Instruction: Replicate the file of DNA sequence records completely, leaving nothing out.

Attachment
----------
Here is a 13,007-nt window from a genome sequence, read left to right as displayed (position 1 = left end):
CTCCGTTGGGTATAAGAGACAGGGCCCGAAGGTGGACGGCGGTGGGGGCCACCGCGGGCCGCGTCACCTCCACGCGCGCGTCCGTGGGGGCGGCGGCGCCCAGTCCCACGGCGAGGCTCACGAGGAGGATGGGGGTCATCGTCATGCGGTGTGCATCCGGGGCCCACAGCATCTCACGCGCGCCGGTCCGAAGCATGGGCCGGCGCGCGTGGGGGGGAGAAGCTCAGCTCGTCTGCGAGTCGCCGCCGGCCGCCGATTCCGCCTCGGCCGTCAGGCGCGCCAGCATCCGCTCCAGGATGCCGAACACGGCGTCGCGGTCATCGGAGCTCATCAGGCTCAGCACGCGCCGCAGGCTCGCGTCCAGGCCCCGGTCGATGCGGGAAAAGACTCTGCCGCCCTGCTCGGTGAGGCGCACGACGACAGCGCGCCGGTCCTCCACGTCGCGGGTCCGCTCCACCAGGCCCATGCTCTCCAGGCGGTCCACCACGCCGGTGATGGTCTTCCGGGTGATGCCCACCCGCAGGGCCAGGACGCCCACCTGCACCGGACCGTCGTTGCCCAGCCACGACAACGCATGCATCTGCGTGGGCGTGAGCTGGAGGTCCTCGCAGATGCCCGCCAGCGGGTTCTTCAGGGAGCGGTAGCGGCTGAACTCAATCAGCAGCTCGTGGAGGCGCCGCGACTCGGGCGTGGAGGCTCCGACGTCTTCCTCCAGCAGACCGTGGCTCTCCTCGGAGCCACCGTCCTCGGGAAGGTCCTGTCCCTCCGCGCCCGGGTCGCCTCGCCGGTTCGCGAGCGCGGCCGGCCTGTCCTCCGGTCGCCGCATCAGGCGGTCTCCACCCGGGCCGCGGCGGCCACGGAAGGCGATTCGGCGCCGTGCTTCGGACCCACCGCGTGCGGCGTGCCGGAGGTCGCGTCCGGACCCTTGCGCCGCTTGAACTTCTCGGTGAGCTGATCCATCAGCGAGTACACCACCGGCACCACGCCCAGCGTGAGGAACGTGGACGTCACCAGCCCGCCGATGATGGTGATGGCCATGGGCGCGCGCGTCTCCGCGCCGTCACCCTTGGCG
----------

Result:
Here is a 13,007-nt window from a genome sequence, read left to right as displayed (position 1 = left end):
CTCCGTTGGGTATAAGAGACAGGGCCCGAAGGTGGACGGCGGTGGGGGCCACCGCGGGCCGCGTCACCTCCACGCGCGCGTCCGTGGGGGCGGCGGCGCCCAGTCCCACGGCGAGGCTCACGAGGAGGATGGGGGTCATCGTCATGCGGTGTGCATCCGGGGCCCACAGCATCTCACGCGCGCCGGTCCGAAGCATGGGCCGGCGCGCGTGGGGGGGAGAAGCTCAGCTCGTCTGCGAGTCGCCGCCGGCCGCCGATTCCGCCTCGGCCGTCAGGCGCGCCAGCATCCGCTCCAGGATGCCGAACACGGCGTCGCGGTCATCGGAGCTCATCAGGCTCAGCACGCGCCGCAGGCTCGCGTCCAGGCCCCGGTCGATGCGGGAAAAGACTCTGCCGCCCTGCTCGGTGAGGCGCACGACGACAGCGCGCCGGTCCTCCACGTCGCGGGTCCGCTCCACCAGGCCCATGCTCTCCAGGCGGTCCACCACGCCGGTGATGGTCTTCCGGGTGATGCCCACCCGCAGGGCCAGGACGCCCACCTGCACCGGACCGTCGTTGCCCAGCCACGACAACGCATGCATCTGCGTGGGCGTGAGCTGGAGGTCCTCGCAGATGCCCGCCAGCGGGTTCTTCAGGGAGCGGTAGCGGCTGAACTCAATCAGCAGCTCGTGGAGGCGCCGCGACTCGGGCGTGGAGGCTCCGACGTCTTCCTCCAGCAGACCGTGGCTCTCCTCGGAGCCACCGTCCTCGGGAAGGTCCTGTCCCTCCGCGCCCGGGTCGCCTCGCCGGTTCGCGAGCGCGGCCGGCCTGTCCTCCGGTCGCCGCATCAGGCGGTCTCCACCCGGGCCGCGGCGGCCACGGAAGGCGATTCGGCGCCGTGCTTCGGACCCACCGCGTGCGGCGTGCCGGAGGTCGCGTCCGGACCCTTGCGCCGCTTGAACTTCTCGGTGAGCTGATCCATCAGCGAGTACACCACCGGCACCACGCCCAGCGTGAGGAACGTGGACGTCACCAGCCCGCCGATGATGGTGATGGCCATGGGCGCGCGCGTCTCCGCGCCGTCACCCTTGGCG